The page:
Vermont Democrats defendÂ boondoggles and militarization in militaryÂ push for Vermont F-35 base
Opponents of the F-35 nuclear-capable stealth fighter bomber being based in Vermont are planning non-violent direct action against the Democratic supporters of this multi-billion dollar military boondoggle. They will start in December with Vermont’s senior Senator, Patrick Leahy, who has offered no cogent analysis of the issue beyond reflexive support of the military. Â This he has in common with most of Vermont’s political leadership, which has taken the Air Force’s lead unquestioningly on this issue.
At the same time, project managers of the Pentagon’s costliest weapons program ever ($396 billion and counting) are issuing stern warnings to Lockheed, the plane’s builder, that it had better shape up on its performance and start solving the F-35’s problems in a cost-effective way – since the plane is already a decade behind schedule and 100% over budget. The initial anticipated cost-per-plane of $89 million is now $207 million for fiscal year 20012, and still rising.
The Marines plan to set up the first operational squadron of F-35s in Yuma, Arizona, by December, with little or no local opposition, although they don’t yet have approval to fly the planes there. The first of the F-35s arrived in Yuma on November 17 and the full complement of 16 planes is expected to be complete in early 2013, but may eventually number as many as 182. The Marines will be the first military service to use the F-35, but not till 2015 at the earliest. Plans for a possible F-35 base in Tucson have met with resistance similar to Vermont’s.
Vermonters Plan to Confront Their Senator
Already expressed in petitions, demonstrations, forums, websites, legal action and other tactics, Vermont’s opposition to the F-35 will soon try non-violent direct action. In response to the refusal of members of Vermont’s Congressional delegation even to meet with the thousands of Vermonters most directly impacted by the F-35 base, the Stop the F-35 Coalition has issued a call to action for a “crowd supported” request to Senator Leahy to conduct a public hearing:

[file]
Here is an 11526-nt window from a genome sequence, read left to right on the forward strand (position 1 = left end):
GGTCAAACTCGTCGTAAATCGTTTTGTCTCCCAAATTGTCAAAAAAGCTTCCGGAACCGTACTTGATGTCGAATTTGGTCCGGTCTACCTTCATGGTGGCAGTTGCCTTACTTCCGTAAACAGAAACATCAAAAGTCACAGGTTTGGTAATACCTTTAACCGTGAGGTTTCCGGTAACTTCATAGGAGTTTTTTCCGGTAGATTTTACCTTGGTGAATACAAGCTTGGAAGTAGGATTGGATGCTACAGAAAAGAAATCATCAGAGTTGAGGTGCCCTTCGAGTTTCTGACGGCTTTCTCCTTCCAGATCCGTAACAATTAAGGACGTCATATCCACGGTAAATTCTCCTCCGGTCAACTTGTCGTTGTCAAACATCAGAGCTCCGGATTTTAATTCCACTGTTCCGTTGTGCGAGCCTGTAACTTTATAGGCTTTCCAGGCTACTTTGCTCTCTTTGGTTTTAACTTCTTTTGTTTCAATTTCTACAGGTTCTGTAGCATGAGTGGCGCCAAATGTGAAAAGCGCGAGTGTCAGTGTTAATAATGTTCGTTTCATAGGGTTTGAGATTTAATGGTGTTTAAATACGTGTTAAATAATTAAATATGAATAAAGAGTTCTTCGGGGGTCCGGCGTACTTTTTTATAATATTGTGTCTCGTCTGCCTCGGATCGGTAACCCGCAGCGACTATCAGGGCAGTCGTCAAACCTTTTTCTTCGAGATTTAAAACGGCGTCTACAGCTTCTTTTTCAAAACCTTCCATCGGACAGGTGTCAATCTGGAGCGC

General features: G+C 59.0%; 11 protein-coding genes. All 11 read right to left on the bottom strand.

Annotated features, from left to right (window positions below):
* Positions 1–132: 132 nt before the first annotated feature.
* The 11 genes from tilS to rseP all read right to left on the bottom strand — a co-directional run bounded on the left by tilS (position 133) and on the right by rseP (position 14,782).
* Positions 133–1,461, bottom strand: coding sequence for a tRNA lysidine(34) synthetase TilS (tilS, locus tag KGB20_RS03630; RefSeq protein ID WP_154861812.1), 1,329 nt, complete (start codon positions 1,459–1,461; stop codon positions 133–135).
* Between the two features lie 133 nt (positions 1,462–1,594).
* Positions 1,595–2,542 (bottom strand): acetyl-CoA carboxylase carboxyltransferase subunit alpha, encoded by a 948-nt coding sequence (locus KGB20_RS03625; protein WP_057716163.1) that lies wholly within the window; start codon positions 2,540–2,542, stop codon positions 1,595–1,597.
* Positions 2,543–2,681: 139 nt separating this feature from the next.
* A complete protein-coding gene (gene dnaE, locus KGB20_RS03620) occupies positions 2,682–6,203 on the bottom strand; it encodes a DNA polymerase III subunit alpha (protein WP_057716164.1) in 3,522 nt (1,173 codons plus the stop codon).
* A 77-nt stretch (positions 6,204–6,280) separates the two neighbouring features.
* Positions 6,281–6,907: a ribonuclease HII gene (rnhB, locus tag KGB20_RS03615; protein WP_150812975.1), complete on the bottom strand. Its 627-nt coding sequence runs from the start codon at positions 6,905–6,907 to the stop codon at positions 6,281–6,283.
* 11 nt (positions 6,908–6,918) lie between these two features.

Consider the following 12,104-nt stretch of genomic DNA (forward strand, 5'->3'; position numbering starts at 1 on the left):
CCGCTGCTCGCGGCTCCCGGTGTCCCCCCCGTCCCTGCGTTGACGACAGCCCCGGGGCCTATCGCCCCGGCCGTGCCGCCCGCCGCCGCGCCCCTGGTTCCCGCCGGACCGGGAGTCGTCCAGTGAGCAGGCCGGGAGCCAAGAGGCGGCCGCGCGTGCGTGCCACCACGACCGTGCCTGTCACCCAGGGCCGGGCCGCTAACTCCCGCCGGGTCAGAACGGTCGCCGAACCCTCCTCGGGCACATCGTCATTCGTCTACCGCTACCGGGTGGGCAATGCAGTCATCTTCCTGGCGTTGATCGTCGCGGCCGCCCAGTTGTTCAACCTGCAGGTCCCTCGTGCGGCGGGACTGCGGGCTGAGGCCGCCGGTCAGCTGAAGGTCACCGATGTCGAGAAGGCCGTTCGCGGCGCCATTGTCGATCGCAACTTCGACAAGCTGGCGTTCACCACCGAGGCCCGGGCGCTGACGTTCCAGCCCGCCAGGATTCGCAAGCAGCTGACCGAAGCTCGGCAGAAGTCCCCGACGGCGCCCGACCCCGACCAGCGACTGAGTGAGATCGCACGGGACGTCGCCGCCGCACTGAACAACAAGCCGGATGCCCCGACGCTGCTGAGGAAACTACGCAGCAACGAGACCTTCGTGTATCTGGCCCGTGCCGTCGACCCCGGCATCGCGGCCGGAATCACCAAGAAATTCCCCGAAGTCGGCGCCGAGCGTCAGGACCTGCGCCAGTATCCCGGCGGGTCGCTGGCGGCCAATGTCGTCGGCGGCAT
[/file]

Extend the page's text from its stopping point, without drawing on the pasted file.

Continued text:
Our plan is to gather a large crowd at Senator Leahy’s office one day in the second week of December to demand that he organize such a meeting very early in 2013. We plan to bring a crowd to his office and to stay until he agrees to such a meeting. We are not planning any illegal actions. We simply want him to meet with the impacted Vermonters.
Like Leahy, independent Senator Bernie Sanders and Democratic Rep. Peter Welch have stayed almost invisible since expressing early, pro forma support for Air Force plans, even before the Air Force issued its environmental impact statement. In one response to a concerned constituent, Welch took a position of disinterest in the facts of the matter, but suggested the constituent contact the Air Force directly.
The city council of South Burlington, where the base would be located, has already voted its opposition to the F-35 base, by a 4-1 vote last summer. The council president is retired Air Force Col. Rosanne Greco, who spent years of her professional military life as a Pentagon planner. Â Her close analysis of some of the flaws in the Air Force environmental impact statement has been challenged by some F-35 supporters, but no one has yet managed to refute it. Â Â Winooski’s city council has not taken a forthright stand, but with a large portion of its community in the uninhabitable noise zone, it wants more information.